On one such stop-by after work, I pulled into the parking lot, and climbed out of my car, expectantly, anxious for my tiny shopping experience (as opposed to trip) to lift my spirits.

I heard Suburban Mommy Monster before I saw her. Doors slamming. They are no sooner out of the car then she's scolding her three little charges, clad exceedingly well to brave the chilly wind-whipped day in adorable puffy pink coats and fleece-lined pink boots. I can't tell what she is saying to them on the way into the store--only the tone. Sharp, mean, hateful. Lots of "no's" and "I said no."

She herself is a typical Suburban Lancaster Mommy--trim, well-dressed, attractive. The minions trudge behind her, except the littlest one whose tiny mittened hand she clutches in hers like this poor child (three at most) is the most loathesome creature on earth.

The produce section is right up front. I enter the store. Jackpot! Fresh navel orange slices, grapefruit sections, pineapple chunks, honeydew and cantaloupe pieces set out for sampling. A tropical haven for weary travelers.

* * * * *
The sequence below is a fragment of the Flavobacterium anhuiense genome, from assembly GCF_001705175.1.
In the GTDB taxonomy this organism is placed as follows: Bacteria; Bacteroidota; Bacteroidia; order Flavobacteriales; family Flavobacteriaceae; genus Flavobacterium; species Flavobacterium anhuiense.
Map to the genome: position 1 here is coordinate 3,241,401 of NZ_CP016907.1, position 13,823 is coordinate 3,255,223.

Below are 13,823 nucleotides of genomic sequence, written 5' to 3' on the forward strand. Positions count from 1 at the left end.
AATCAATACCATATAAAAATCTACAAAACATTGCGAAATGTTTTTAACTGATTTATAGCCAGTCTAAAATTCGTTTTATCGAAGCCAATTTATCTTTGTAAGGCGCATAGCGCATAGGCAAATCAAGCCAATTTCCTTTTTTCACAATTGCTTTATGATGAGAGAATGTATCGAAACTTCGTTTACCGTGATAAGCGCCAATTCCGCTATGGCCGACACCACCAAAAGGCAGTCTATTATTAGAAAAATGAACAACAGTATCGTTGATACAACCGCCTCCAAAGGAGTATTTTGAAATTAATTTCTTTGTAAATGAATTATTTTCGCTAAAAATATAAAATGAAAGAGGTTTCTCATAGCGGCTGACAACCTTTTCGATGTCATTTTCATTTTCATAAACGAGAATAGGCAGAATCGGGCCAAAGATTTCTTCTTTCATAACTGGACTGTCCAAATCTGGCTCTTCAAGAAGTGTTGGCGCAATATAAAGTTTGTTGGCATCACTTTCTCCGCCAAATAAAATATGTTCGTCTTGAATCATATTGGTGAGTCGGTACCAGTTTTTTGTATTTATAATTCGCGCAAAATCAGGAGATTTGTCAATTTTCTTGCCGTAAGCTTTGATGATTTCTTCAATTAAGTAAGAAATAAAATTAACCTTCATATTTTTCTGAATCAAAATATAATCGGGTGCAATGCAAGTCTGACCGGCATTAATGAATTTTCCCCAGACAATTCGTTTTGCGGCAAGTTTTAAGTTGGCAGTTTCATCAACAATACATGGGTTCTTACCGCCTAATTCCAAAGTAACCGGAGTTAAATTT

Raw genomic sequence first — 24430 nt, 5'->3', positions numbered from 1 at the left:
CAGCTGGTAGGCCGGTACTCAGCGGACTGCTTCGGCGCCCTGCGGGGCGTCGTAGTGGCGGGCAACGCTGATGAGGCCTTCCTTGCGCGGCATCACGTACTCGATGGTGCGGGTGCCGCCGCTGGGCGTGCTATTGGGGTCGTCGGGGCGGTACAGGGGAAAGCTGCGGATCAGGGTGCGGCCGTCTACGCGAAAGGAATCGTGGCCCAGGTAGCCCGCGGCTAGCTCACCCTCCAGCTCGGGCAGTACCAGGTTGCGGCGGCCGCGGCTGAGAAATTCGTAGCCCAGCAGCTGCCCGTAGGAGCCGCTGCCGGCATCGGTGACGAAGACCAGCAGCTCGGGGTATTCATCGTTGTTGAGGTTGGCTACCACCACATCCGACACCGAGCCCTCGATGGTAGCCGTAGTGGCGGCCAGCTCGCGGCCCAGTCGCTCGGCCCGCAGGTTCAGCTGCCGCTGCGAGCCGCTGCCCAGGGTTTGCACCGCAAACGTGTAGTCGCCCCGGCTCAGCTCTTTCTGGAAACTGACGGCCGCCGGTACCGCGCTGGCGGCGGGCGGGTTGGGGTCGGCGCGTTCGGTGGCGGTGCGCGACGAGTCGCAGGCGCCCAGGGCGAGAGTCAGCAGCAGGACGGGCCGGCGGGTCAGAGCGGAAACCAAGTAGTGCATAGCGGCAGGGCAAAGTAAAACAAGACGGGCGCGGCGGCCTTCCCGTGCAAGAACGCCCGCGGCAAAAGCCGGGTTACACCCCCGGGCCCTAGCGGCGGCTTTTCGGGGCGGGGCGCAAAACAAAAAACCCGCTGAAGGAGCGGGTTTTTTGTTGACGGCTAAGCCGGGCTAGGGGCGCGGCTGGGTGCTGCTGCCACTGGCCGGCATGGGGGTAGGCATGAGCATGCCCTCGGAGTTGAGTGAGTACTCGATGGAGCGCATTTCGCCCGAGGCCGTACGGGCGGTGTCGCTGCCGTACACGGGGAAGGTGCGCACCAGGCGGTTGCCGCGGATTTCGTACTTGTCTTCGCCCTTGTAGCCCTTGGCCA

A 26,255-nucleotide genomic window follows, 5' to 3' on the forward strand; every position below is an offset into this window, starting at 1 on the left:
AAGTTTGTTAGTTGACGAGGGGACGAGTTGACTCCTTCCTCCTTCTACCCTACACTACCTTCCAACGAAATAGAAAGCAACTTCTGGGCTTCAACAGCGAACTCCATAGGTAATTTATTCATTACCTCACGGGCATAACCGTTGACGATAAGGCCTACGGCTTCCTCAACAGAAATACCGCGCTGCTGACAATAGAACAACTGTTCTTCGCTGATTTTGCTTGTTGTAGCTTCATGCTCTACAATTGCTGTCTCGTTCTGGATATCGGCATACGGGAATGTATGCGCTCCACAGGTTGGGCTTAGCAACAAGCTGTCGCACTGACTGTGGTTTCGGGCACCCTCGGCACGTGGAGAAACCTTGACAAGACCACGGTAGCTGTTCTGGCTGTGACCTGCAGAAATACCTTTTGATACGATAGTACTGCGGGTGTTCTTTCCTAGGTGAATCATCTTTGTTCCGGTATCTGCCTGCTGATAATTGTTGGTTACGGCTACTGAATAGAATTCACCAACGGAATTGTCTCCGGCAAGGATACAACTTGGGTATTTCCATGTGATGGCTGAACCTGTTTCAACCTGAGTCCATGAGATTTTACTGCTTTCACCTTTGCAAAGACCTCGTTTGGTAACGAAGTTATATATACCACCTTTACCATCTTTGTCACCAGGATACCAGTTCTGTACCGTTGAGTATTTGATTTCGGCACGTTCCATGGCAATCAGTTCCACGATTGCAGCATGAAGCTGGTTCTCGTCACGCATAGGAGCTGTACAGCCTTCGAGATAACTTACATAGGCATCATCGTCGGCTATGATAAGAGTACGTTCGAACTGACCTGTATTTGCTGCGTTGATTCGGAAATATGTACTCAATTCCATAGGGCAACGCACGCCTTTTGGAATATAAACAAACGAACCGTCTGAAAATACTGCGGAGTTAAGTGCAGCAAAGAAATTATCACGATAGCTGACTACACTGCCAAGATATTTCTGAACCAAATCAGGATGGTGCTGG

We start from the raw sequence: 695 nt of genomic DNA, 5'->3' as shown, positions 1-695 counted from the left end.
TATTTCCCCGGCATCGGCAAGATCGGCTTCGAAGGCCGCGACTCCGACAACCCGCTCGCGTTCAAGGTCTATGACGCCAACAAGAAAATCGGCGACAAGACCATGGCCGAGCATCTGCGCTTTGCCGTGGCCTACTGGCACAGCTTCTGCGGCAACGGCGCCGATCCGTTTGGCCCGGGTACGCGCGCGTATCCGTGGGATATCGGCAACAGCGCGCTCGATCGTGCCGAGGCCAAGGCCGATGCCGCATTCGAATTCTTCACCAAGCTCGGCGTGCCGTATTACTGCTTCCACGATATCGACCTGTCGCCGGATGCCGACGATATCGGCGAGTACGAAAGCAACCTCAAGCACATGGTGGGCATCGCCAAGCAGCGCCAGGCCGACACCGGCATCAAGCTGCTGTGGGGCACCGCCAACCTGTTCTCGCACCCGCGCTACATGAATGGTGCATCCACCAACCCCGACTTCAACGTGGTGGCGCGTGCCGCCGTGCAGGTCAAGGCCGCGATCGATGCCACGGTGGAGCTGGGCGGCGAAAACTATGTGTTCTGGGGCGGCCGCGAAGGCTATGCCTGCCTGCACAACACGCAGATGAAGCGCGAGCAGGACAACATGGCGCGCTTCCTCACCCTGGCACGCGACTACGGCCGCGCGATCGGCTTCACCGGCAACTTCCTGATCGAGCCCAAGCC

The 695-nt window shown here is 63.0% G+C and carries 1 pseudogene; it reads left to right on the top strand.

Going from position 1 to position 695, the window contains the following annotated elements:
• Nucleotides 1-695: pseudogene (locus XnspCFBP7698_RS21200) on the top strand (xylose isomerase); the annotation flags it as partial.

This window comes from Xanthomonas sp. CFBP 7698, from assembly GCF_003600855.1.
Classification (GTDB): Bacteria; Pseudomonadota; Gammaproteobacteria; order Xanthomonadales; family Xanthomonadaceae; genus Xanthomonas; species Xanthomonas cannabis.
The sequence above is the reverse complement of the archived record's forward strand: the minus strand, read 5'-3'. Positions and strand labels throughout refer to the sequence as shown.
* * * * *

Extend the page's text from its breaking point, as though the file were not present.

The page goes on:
"Don't anyone touch those samples! No samples, I said," Suburban Mommy Monster snarls as I myself savor an orange slice. The flesh is sweet and full of juice. A perfect piece of fruit for which shoppers pay a perfect price.

The little girls and their tiny tummies muster no challenge against the Suburban Mommy Monster. Not even the tiniest whine of protest. They scuffle behind her to the canned goods aisle.

This particular Stauffers is the smallest of their stores in the area. It's perfect for doing catch-up shopping more so than a week's worth of groceries. It is like a little dalliance rather than a full on shopping tour of duty. If one is dallying, why wouldn't you want growing little girls to enjoy a little piece of fruit? Something healthful to tickle their palates and stave off hunger until dinnertime?

I grab the few items I need for dinner plus some I don't--a half a pound of peel and eat shrimp, fresh mushrooms, Gouda cheese.

Only one cashier is open so I steer my cart towards the checkout. Whose purchases are being rung up ahead of me? Why, Suburban Mommy Monster's, of course.

"Would you like a rewards card?" the cashier kindly asks. All the cashiers are always kind at Stauffers. Great customer service is their hallmark.